In this opening issue, J. Michael Cole looks at recent instances of physical violence during protests in Taiwan and argues that if they are part of a trend, such incidents risk undermining the legitimacy of civic activism and are ultimately detrimental to Taiwan’s democracy.

 

Taiwan has a long tradition of activism, one that continued — and in some ways intensified — after the end of the authoritarian era. Despite the high frequency of street protests in this vibrant democracy, civic agitation has rarely been violent, and with a few notable exceptions, when physical violence did occur tit was perpetrated by law enforcement agencies. Examples of this were seen during the first visit to Taiwan by Chen Yunlin, then the head of China’s Association for Relations Across the Taiwan Straits (ARATS), in November 2008, and at the Executive Yuan on the night of March 23-24, 2014, during the Sunflower Movement. Otherwise, and in contrast with the use of force by police and security agencies in other democracies, the response by Taiwan’s law enforcement agencies to street protests in recent years has been largely permissive and rarely constituted abuse or violence, as some contemporaneous critics alleged.

The same can be said of activist civil society, which rarely went beyond the ritualistic “clashes” with police — pushing and shoving during which no one’s safety was put at risk and in which both sides suffered minor bruises at worst. With some notable exceptions and notwithstanding claims by the authorities, protesters defied the government peacefully albeit vocally, and often refused to abide by the Assembly and Parade Act, which restricted the public’s ability to protest spontaneously. In recent years, when non-state actors used violence during protests it tended to result from the involvement of criminal organizations, most of them linked to the pro-unification movement. Such incidents surrounded visits by senior Chinese officials during the phase of rapprochement under the Ma Ying-jeou administration (2008-2016), with groups of unidentified individuals ensuring “protection” for the Chinese delegations assaulting young and unarmed Taiwanese protesters from civic organizations opposing the visits. Pro-Beijing groups, such as the Concentric Patriot Association of the ROC (CPAROC, 中華愛國同心會), have also become notorious for attacking Falun Gong practitioners in the plaza outside the Taipei 101 skyscraper.

Despite the incidents described above, even when street activism in contemporary Taiwan was at its apogee (2011-2015) protesting — and law enforcement’s response to protesting — was a largely peaceful activity and rarely descended into the kind of violence that typifies street protests in other Asian democracies.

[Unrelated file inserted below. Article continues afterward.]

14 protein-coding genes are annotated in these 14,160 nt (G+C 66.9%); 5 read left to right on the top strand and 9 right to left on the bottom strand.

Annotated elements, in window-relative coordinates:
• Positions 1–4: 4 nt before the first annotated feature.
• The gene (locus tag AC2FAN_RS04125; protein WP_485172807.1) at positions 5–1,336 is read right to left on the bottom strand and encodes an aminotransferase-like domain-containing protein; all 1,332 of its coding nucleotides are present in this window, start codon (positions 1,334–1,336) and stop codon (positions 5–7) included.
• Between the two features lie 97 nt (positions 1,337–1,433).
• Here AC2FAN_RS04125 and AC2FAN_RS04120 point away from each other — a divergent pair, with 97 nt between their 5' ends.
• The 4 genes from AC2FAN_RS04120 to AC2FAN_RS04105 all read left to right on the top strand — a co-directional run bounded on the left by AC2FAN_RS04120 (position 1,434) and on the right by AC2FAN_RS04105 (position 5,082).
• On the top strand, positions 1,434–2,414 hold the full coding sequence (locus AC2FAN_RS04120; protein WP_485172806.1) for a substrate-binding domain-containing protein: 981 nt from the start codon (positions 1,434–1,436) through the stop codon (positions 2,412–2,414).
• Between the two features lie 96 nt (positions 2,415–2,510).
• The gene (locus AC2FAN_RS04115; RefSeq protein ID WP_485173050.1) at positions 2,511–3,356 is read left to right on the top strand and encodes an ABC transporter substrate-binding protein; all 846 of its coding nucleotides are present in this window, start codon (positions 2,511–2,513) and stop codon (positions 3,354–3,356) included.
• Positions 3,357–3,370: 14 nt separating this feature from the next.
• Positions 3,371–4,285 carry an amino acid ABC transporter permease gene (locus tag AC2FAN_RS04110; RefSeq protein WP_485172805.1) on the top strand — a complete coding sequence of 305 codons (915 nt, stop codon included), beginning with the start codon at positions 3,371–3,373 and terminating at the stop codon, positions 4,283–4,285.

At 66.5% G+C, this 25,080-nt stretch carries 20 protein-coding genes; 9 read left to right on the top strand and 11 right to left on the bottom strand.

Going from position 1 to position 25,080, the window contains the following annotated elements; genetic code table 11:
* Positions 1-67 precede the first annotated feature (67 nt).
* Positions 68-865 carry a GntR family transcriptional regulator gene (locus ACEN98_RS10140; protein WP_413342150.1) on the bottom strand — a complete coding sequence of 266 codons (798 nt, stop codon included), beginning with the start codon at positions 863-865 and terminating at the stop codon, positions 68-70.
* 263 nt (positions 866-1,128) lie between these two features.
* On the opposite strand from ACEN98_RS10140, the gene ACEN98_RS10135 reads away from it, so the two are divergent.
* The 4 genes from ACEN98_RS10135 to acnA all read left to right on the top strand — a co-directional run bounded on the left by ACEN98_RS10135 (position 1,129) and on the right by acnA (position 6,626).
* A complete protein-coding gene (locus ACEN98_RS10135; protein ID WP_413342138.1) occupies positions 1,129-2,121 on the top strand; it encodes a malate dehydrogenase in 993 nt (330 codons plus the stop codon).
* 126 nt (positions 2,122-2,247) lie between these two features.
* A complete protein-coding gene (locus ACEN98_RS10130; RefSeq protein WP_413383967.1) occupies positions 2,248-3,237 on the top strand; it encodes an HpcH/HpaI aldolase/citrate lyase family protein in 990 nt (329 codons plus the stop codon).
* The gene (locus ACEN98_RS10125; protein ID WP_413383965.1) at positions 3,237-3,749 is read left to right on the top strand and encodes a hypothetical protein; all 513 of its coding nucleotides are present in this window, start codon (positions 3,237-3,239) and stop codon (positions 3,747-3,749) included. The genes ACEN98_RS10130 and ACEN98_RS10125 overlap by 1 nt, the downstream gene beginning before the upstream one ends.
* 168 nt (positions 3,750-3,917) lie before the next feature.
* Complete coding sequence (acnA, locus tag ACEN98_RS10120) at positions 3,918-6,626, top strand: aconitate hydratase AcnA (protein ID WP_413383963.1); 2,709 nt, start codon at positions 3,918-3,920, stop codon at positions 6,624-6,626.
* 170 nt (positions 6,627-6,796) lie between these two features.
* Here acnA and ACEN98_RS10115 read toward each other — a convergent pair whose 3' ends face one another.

Worrying Trends

There are, however, signs that violence may be becoming more intrinsic to protesting and at the instigation of elements purporting to be part of civil society. Thus, while society remains largely committed to peaceful and legal forms of activism, there is reason to believe that some sectors have been infiltrated by organizations that are prepared to use violence to achieve their political aims and/or to discredit Taiwan’s democratic institutions. Many, moreover, are using the “Sunflower precedent” as justification for holding rowdy protests, and have replicated the language used by civil society during the Ma Ying-jeou years to target the Tsai administration.

One segment of society that continues to use physical violence or the threat thereof involves the pro-unification groups that are opposed to the Tsai administration and to any iteration of self-determination, whether in Taiwan or Hong Kong. Those groups, which bring together organizations like the CPAROC, the China Unification Promotion Party (CUPP, 中華統一促進黨) and various members of Taiwan’s Triads — primarily the Bamboo Union and the Four Seas Gang — are believed to be operating with some guidance from the State Council’s Taiwan Affairs Office (TAO, 國務院台灣事務辦公室標識) as well as United Front Work units of the Chinese Communist Party (CCP) and the China Council for the Promotion of Peaceful National Reunification (CCPPR, 中國和平統一促進會), though in many instances decisions are likely made independently. Those organizations were involved in violent clashes at Taiwan Taoyuan International Airport in early January upon the arrival of four pro-localization and democracy activists from Hong Kong and took their protest outside the venue of a forum in Taipei, where they were met with a large police force. Chang Wei, the son of CUPP party founder Chang An-le (aka “White Wolf”) was arrested after the attacks at Taoyuan airport.